Thursday, March 23, 2017

Post-Birthday Blog

When’s yours? Mine just was, instigating some musing on the years passing, with the writing happening or not, the publishing happening or not. Whenever your birthday is, perhaps you also contemplate the questions that plague or enthrall me.

~ Why do you write?

Most of us aren’t in it for the moolah, because there’s generally little enough of that except, as in most areas these days, at the tippy-top. Some of the most talented writers I know rarely type or write—it’s too scary, painful, frustrating, or something they can’t or won’t identify. I love to write—creating, tinkering, revising brings me joy. I don’t have a goal or message or plan as much as the pure jubilation of the process. I understand how fortunate this is.
If writing doesn’t provide happiness or income, perhaps it’s not for you.
~ How much does publishing matter?

As you know already perfectly well, it’s a tough industry out there. Word has it that publishers no longer bother responding even to agents. So the supposed magic bullet of acquiring one offers no guarantee. You might have an agent on your side, and still have along wait till securing a publisher. 
Where does this leave you? Try this. A writer—an extremely talented one—recently told me that if she landed an agent and then a publisher, she’d love it. If she didn’t, so what? She confessed that she never expected to complete a novel, much less have one ready to sell. For her, that was enough. 
What’s enough for you?  If you don’t know, what you haven’t admitted might circle around and bite you in the foot. And then in the other foot.
~ How long should this current project of your take?

Many writers have externally imposed deadlines, and they must stick to them. If the novel isn’t quite ready, it doesn’t really matter, because it’s now June 1 or November 15, or whatever. I have the luxury of working on what I write until I feel it’s done. That consistently takes hours rather than minutes, and, more often than not, years rather than months. Does that matter? Not to me. It takes as long as it takes to make my writing what I want it to be.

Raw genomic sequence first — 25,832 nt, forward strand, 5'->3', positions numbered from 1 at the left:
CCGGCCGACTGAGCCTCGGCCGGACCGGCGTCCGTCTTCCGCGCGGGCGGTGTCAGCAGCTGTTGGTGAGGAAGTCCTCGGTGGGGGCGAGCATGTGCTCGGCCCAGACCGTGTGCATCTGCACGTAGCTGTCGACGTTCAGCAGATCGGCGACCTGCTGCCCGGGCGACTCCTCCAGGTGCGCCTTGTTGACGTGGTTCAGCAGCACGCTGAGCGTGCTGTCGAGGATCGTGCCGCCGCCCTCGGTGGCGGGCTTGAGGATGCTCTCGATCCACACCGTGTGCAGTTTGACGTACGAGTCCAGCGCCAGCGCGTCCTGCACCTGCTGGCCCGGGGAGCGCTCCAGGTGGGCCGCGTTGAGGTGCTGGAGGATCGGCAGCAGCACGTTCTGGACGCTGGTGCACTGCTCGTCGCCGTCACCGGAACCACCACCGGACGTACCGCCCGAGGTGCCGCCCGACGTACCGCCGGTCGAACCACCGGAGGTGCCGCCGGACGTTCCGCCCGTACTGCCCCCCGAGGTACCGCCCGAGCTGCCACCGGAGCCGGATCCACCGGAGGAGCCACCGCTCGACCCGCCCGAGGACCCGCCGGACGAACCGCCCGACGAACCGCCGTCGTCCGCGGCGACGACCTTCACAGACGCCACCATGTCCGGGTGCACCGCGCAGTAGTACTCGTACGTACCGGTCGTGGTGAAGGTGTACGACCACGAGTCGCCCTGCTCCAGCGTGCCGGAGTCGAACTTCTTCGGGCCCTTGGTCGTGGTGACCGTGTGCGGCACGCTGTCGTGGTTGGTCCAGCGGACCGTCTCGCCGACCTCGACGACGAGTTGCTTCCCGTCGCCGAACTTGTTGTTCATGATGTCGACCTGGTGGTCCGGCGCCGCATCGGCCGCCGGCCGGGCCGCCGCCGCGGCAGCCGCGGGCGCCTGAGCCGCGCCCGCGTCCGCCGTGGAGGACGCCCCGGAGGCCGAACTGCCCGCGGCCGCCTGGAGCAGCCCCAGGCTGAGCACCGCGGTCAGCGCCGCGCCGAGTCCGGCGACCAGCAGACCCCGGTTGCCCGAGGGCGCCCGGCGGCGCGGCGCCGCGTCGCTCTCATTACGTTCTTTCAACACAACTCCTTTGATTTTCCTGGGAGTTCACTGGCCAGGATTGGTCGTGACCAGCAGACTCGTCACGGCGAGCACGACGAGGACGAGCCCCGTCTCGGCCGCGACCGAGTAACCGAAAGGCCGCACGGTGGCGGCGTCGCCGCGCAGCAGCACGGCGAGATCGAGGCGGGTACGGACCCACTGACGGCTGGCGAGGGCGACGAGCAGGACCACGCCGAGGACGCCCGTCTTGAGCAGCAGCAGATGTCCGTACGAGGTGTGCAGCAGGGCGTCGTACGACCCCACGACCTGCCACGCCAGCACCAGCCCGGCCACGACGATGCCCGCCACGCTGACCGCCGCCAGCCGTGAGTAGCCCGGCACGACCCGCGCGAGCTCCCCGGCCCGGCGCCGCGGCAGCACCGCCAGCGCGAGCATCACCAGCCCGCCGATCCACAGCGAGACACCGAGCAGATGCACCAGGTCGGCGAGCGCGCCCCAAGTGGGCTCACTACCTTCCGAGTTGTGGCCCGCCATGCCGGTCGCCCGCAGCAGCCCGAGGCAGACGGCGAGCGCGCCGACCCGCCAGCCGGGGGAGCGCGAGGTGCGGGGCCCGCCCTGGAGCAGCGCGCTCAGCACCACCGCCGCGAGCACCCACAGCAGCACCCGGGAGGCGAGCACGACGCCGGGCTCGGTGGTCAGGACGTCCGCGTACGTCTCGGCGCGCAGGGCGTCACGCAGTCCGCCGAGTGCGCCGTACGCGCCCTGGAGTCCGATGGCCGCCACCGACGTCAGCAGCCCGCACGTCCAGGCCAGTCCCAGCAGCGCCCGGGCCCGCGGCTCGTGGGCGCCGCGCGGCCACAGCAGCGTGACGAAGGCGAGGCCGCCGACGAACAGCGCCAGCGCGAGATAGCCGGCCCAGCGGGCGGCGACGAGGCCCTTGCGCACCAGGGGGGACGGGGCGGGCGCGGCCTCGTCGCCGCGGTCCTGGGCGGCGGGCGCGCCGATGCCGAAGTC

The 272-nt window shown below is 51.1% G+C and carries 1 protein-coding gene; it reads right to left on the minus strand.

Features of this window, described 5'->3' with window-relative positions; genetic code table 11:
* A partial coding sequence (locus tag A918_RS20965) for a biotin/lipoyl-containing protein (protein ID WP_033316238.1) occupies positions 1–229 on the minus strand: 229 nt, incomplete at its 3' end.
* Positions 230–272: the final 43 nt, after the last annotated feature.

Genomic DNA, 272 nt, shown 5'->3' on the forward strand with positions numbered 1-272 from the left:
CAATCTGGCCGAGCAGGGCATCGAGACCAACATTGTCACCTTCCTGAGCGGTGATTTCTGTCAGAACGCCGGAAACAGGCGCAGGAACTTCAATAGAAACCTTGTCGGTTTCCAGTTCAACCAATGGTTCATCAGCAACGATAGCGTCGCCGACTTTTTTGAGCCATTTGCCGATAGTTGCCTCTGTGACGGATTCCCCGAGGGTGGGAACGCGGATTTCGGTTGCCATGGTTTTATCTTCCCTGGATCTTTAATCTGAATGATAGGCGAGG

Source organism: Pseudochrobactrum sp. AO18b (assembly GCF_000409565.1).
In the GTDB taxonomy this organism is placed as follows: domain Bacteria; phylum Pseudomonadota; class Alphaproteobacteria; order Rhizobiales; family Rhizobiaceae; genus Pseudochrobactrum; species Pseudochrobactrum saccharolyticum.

What about you?  How much time are you willing to give? When is it too much?
Tip: Writing is so personal; it’s crucial to understand—and accept—your own process.

How can you get what you want if you have no idea what that is? Figure that out. Then give yourself this particular present. After all, whenever your birthday was, there’s another right around the corner. Take advantage.

Sunday, March 19, 2017

To Reach, Neither Preach Nor Teach

This applies to many people, about many things, but especially so for novelists. No matter how literary or curious the reader, pleasure remains the novel’s purpose. If readers want judgment, there’s plenty of philosophy or scripture to peruse. If readers seek information or education, there’s plenty of stellar nonfiction out there. Where does fiction fall on this continuum?

Tip: Share what’s on your mind, so long as it doesn’t feel like school or synagogue.

Don’t let anything upstage the entertainment. That’s easy to forget, because storytelling grew from painfully didactic roots: Greek drama threatened the dire results of hubristic arrogance, and Samuel Richardson (Pamela) and Henry Fielding (Tom Jones) respectively outlined how to be a virtuous woman or man. These plays and novels remain historically and aesthetically valuable, but today’s audience usually rejects an onslaught of oversimplified morality.

Because many see a broad of expanse of gray where exclusive good or evil once resided. And even on polarized issues, today’s readers prefer understatement. According to playwright Tony Kushner (Angels in America):
I go into any movie that's historical fiction thinking, 'OK, I'm here to watch a work of art, something delivering a series of opinions, and if it's a good work of art, these opinions become so deeply embedded in complexity and richness that I won't even be bothered by the opinions. I'll make my own mind up.
Some would insist that to accomplish this, you must never “tell.” But what exactly does that  mean? Most writers occasionally “tell,” sometimes quite intentionally. All but the most inexperienced writers know this already, so this judgment against judgment often sounds patronizing. The reminder to give your audience the exquisite pleasure of inference seems far more useful.

The “teaching” aspect of fiction is a more ambiguous than the “showing” component. After all, superb novels like Life Mask (Emma Donoghue), Wolf Hall (Hilary Mantel), A Conspiracy of Paper (David Liss), or Galatea 2.2 (Richard Powers) convey vast amounts of information.  Does it feel like being educated? Not at all. Does it feel like school? Never.

And this is why.

~ Put characters foremost. 

Guy Vanderhaeghe reminds that “History tells us what people do; historical fiction helps us imagine how they felt.”

~ Harness the power of plot. 

Integrate facts about the environment with the events occurring there. As Hilary Mantel puts it:
Concentrate your narrative energy on the point of change. This is especially important for historical fiction. When your character is new to a place, or things alter around them, that’s the point to step back and fill in the details of their world.